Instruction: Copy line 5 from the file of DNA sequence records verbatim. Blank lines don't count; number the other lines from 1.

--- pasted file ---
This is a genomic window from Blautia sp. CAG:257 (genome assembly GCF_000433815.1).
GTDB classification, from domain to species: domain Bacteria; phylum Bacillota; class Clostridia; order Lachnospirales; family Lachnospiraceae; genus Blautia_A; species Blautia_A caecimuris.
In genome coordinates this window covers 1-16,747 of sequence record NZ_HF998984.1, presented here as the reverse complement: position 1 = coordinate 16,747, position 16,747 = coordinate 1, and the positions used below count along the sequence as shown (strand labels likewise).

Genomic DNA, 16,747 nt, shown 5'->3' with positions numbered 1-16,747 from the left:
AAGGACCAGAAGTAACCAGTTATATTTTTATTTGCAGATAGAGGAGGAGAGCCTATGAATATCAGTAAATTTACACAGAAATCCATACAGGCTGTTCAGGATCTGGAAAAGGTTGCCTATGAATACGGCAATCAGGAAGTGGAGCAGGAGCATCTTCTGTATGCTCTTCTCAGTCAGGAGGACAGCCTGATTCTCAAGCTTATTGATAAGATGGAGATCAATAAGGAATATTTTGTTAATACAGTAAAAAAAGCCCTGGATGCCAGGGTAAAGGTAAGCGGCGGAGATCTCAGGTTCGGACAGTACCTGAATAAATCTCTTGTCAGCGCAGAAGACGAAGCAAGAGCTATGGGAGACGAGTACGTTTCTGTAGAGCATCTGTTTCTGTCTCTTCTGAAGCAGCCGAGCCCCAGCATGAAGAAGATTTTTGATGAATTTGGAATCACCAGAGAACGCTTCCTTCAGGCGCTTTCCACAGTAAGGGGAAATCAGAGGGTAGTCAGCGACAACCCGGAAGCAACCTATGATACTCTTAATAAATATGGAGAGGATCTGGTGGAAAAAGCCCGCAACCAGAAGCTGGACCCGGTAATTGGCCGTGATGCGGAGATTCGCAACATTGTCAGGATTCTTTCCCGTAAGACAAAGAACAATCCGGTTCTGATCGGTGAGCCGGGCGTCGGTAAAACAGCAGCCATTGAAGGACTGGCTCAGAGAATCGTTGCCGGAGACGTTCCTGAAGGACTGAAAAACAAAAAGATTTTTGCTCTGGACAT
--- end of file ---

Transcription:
AAGGACCAGAAGTAACCAGTTATATTTTTATTTGCAGATAGAGGAGGAGAGCCTATGAATATCAGTAAATTTACACAGAAATCCATACAGGCTGTTCAGGATCTGGAAAAGGTTGCCTATGAATACGGCAATCAGGAAGTGGAGCAGGAGCATCTTCTGTATGCTCTTCTCAGTCAGGAGGACAGCCTGATTCTCAAGCTTATTGATAAGATGGAGATCAATAAGGAATATTTTGTTAATACAGTAAAAAAAGCCCTGGATGCCAGGGTAAAGGTAAGCGGCGGAGATCTCAGGTTCGGACAGTACCTGAATAAATCTCTTGTCAGCGCAGAAGACGAAGCAAGAGCTATGGGAGACGAGTACGTTTCTGTAGAGCATCTGTTTCTGTCTCTTCTGAAGCAGCCGAGCCCCAGCATGAAGAAGATTTTTGATGAATTTGGAATCACCAGAGAACGCTTCCTTCAGGCGCTTTCCACAGTAAGGGGAAATCAGAGGGTAGTCAGCGACAACCCGGAAGCAACCTATGATACTCTTAATAAATATGGAGAGGATCTGGTGGAAAAAGCCCGCAACCAGAAGCTGGACCCGGTAATTGGCCGTGATGCGGAGATTCGCAACATTGTCAGGATTCTTTCCCGTAAGACAAAGAACAATCCGGTTCTGATCGGTGAGCCGGGCGTCGGTAAAACAGCAGCCATTGAAGGACTGGCTCAGAGAATCGTTGCCGGAGACGTTCCTGAAGGACTGAAAAACAAAAAGATTTTTGCTCTGGACAT